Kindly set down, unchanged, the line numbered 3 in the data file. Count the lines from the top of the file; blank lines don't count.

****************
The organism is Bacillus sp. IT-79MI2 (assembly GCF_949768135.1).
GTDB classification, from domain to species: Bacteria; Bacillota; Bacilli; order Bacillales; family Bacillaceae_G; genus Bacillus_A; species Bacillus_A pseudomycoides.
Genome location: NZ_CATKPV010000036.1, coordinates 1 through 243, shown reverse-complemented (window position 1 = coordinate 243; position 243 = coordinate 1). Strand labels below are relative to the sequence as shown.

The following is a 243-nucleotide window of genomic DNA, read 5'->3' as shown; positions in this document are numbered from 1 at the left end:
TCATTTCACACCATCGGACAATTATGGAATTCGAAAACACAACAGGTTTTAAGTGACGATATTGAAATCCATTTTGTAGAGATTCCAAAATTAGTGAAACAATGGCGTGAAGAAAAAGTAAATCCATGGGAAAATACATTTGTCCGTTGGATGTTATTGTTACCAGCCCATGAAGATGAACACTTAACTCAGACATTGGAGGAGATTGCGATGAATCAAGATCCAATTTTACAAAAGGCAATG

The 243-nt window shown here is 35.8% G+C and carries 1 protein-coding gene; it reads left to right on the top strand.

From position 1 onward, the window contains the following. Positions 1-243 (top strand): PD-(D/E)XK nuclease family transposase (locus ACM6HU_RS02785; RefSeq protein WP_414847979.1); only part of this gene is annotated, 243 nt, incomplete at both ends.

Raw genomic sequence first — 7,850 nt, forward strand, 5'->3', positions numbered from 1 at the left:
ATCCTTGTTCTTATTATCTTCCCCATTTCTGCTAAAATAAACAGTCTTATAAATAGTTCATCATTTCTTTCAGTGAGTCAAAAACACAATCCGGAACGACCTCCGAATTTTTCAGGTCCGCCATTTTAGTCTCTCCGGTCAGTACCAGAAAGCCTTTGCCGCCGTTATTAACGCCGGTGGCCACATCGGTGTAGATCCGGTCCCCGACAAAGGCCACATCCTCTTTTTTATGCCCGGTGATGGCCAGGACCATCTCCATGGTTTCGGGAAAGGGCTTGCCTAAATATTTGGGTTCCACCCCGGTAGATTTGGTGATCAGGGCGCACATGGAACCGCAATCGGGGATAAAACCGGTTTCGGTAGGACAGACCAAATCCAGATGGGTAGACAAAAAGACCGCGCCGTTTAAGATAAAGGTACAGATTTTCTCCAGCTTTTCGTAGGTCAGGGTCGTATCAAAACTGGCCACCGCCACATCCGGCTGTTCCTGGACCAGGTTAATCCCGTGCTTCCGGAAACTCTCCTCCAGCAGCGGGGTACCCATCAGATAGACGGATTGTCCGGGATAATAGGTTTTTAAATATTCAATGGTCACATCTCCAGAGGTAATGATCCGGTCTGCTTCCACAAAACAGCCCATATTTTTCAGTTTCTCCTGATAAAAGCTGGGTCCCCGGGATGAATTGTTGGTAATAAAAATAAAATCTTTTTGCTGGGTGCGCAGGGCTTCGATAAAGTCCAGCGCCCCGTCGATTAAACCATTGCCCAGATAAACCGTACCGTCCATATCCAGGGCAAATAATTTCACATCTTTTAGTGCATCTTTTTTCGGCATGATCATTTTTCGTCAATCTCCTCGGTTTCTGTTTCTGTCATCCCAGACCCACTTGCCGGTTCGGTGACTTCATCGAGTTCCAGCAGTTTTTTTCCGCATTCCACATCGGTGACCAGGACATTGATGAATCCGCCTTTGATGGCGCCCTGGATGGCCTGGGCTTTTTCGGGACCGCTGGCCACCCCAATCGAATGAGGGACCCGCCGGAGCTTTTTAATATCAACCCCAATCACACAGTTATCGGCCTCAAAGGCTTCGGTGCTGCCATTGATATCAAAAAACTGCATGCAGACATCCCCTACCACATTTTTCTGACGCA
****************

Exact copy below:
Genome location: NZ_CATKPV010000036.1, coordinates 1 through 243, shown reverse-complemented (window position 1 = coordinate 243; position 243 = coordinate 1). Strand labels below are relative to the sequence as shown.